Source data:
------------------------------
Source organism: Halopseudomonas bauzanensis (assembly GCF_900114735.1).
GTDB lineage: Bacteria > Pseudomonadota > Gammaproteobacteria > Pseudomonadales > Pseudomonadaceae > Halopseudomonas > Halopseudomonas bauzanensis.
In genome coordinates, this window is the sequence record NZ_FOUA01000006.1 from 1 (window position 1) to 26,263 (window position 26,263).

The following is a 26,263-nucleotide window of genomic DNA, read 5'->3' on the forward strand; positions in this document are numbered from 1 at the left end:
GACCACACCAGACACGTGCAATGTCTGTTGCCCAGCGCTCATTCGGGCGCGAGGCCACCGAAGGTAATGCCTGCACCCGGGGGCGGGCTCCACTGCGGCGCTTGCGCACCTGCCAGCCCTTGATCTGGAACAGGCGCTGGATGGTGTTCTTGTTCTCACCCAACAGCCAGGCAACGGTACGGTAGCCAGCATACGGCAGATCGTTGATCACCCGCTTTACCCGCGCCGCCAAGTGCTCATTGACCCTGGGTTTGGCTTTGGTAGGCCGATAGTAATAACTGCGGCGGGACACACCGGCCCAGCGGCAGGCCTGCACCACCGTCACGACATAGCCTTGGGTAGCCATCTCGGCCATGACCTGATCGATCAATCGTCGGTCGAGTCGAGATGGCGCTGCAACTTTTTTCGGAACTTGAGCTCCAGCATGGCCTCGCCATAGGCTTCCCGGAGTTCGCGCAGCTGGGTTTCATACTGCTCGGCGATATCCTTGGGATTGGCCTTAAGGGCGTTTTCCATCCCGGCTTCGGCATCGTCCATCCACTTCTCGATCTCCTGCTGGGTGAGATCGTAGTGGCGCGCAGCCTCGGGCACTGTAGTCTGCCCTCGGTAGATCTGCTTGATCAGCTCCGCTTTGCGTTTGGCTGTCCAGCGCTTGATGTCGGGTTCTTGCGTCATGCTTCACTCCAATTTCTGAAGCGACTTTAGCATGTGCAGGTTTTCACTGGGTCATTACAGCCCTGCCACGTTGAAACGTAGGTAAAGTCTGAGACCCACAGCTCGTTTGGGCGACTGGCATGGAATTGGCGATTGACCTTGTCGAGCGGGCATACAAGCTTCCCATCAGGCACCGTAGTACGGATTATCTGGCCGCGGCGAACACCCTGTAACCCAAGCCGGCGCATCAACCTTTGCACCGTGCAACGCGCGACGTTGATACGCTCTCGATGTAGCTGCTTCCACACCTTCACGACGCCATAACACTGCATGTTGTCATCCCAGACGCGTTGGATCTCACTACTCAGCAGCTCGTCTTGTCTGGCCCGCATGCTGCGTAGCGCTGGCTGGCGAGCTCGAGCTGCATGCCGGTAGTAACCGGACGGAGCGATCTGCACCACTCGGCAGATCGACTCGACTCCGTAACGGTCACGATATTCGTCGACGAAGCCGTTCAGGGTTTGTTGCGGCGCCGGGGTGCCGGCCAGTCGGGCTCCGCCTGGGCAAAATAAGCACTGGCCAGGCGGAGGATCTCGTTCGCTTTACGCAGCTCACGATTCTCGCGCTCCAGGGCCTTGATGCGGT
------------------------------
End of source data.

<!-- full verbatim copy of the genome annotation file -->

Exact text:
Source organism: Halopseudomonas bauzanensis (assembly GCF_900114735.1).
GTDB lineage: Bacteria > Pseudomonadota > Gammaproteobacteria > Pseudomonadales > Pseudomonadaceae > Halopseudomonas > Halopseudomonas bauzanensis.
In genome coordinates, this window is the sequence record NZ_FOUA01000006.1 from 1 (window position 1) to 26,263 (window position 26,263).

The following is a 26,263-nucleotide window of genomic DNA, read 5'->3' on the forward strand; positions in this document are numbered from 1 at the left end:
GACCACACCAGACACGTGCAATGTCTGTTGCCCAGCGCTCATTCGGGCGCGAGGCCACCGAAGGTAATGCCTGCACCCGGGGGCGGGCTCCACTGCGGCGCTTGCGCACCTGCCAGCCCTTGATCTGGAACAGGCGCTGGATGGTGTTCTTGTTCTCACCCAACAGCCAGGCAACGGTACGGTAGCCAGCATACGGCAGATCGTTGATCACCCGCTTTACCCGCGCCGCCAAGTGCTCATTGACCCTGGGTTTGGCTTTGGTAGGCCGATAGTAATAACTGCGGCGGGACACACCGGCCCAGCGGCAGGCCTGCACCACCGTCACGACATAGCCTTGGGTAGCCATCTCGGCCATGACCTGATCGATCAATCGTCGGTCGAGTCGAGATGGCGCTGCAACTTTTTTCGGAACTTGAGCTCCAGCATGGCCTCGCCATAGGCTTCCCGGAGTTCGCGCAGCTGGGTTTCATACTGCTCGGCGATATCCTTGGGATTGGCCTTAAGGGCGTTTTCCATCCCGGCTTCGGCATCGTCCATCCACTTCTCGATCTCCTGCTGGGTGAGATCGTAGTGGCGCGCAGCCTCGGGCACTGTAGTCTGCCCTCGGTAGATCTGCTTGATCAGCTCCGCTTTGCGTTTGGCTGTCCAGCGCTTGATGTCGGGTTCTTGCGTCATGCTTCACTCCAATTTCTGAAGCGACTTTAGCATGTGCAGGTTTTCACTGGGTCATTACAGCCCTGCCACGTTGAAACGTAGGTAAAGTCTGAGACCCACAGCTCGTTTGGGCGACTGGCATGGAATTGGCGATTGACCTTGTCGAGCGGGCATACAAGCTTCCCATCAGGCACCGTAGTACGGATTATCTGGCCGCGGCGAACACCCTGTAACCCAAGCCGGCGCATCAACCTTTGCACCGTGCAACGCGCGACGTTGATACGCTCTCGATGTAGCTGCTTCCACACCTTCACGACGCCATAACACTGCATGTTGTCATCCCAGACGCGTTGGATCTCACTACTCAGCAGCTCGTCTTGTCTGGCCCGCATGCTGCGTAGCGCTGGCTGGCGAGCTCGAGCTGCATGCCGGTAGTAACCGGACGGAGCGATCTGCACCACTCGGCAGATCGACTCGACTCCGTAACGGTCACGATATTCGTCGACGAAGCCGTTCAGGGTTTGTTGCGGCGCCGGGGTGCCGGCCAGTCGGGCTCCGCCTGGGCAAAATAAGCACTGGCCAGGCGGAGGATCTCGTTCGCTTTACGCAGCTCACGATTCTCGCGCTCCAGGGCCTTGATGCGGT